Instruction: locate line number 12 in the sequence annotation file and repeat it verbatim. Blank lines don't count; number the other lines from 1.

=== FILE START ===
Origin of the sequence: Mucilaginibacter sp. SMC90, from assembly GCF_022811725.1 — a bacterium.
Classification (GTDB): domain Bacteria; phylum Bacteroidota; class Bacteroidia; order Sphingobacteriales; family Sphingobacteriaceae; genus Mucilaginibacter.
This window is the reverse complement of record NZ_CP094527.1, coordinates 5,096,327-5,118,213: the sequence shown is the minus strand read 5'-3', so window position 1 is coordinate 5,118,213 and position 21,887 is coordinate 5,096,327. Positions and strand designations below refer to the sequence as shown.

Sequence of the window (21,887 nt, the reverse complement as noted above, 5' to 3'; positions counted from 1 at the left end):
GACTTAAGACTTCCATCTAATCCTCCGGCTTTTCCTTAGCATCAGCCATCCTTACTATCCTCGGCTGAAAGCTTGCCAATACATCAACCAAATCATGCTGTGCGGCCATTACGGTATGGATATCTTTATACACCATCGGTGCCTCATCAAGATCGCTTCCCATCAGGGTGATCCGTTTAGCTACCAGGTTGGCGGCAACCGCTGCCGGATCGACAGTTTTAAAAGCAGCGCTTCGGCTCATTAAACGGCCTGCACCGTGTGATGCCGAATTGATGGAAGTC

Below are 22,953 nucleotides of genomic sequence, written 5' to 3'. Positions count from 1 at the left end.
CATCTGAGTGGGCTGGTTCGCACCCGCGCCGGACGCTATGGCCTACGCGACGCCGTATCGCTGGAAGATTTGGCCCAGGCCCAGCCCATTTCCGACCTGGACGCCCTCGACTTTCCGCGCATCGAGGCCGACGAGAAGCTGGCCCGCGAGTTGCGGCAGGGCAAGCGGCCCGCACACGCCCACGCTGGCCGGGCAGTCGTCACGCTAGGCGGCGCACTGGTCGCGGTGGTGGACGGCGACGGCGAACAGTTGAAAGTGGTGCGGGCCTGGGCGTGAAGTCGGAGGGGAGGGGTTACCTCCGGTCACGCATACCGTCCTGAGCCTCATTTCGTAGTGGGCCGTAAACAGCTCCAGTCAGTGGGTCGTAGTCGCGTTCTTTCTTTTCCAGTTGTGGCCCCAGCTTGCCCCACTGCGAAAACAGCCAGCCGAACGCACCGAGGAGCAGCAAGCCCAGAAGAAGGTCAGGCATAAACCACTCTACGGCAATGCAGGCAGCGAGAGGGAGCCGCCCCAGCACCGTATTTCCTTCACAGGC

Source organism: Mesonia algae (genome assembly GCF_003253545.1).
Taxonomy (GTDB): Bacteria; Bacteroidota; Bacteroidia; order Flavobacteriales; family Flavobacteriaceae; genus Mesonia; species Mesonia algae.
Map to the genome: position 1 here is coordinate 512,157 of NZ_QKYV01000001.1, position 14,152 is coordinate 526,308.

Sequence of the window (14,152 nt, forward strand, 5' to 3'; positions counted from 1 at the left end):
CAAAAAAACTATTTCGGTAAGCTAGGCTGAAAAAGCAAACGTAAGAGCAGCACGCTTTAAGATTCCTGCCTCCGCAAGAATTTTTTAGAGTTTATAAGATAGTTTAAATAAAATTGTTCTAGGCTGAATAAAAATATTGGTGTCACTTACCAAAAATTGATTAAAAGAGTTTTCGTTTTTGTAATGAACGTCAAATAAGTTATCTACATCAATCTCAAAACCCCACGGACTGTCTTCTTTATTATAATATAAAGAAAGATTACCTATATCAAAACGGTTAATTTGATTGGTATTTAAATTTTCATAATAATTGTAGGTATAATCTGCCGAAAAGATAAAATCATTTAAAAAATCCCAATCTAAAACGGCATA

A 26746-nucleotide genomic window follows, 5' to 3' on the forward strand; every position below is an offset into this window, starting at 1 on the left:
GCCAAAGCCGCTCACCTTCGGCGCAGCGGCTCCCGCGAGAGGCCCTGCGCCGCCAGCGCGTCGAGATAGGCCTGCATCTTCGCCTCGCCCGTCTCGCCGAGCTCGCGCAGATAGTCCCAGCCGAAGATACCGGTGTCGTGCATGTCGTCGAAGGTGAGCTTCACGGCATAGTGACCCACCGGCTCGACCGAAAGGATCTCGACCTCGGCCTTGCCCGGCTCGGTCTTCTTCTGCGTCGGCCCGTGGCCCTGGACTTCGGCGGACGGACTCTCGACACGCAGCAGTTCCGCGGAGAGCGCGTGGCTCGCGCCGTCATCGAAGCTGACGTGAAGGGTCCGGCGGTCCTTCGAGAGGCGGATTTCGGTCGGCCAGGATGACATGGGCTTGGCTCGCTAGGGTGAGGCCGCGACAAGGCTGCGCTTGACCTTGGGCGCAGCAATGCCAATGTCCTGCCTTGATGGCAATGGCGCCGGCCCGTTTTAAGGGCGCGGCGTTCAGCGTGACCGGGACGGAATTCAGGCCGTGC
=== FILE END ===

CAAAAAAACTATTTCGGTAAGCTAGGCTGAAAAAGCAAACGTAAGAGCAGCACGCTTTAAGATTCCTGCCTCCGCAAGAATTTTTTAGAGTTTATAAGATAGTTTAAATAAAATTGTTCTAGGCTGAATAAAAATATTGGTGTCACTTACCAAAAATTGATTAAAAGAGTTTTCGTTTTTGTAATGAACGTCAAATAAGTTATCTACATCAATCTCAAAACCCCACGGACTGTCTTCTTTATTATAATATAAAGAAAGATTACCTATATCAAAACGGTTAATTTGATTGGTATTTAAATTTTCATAATAATTGTAGGTATAATCTGCCGAAAAGATAAAATCATTTAAAAAATCCCAATCTAAAACGGCATA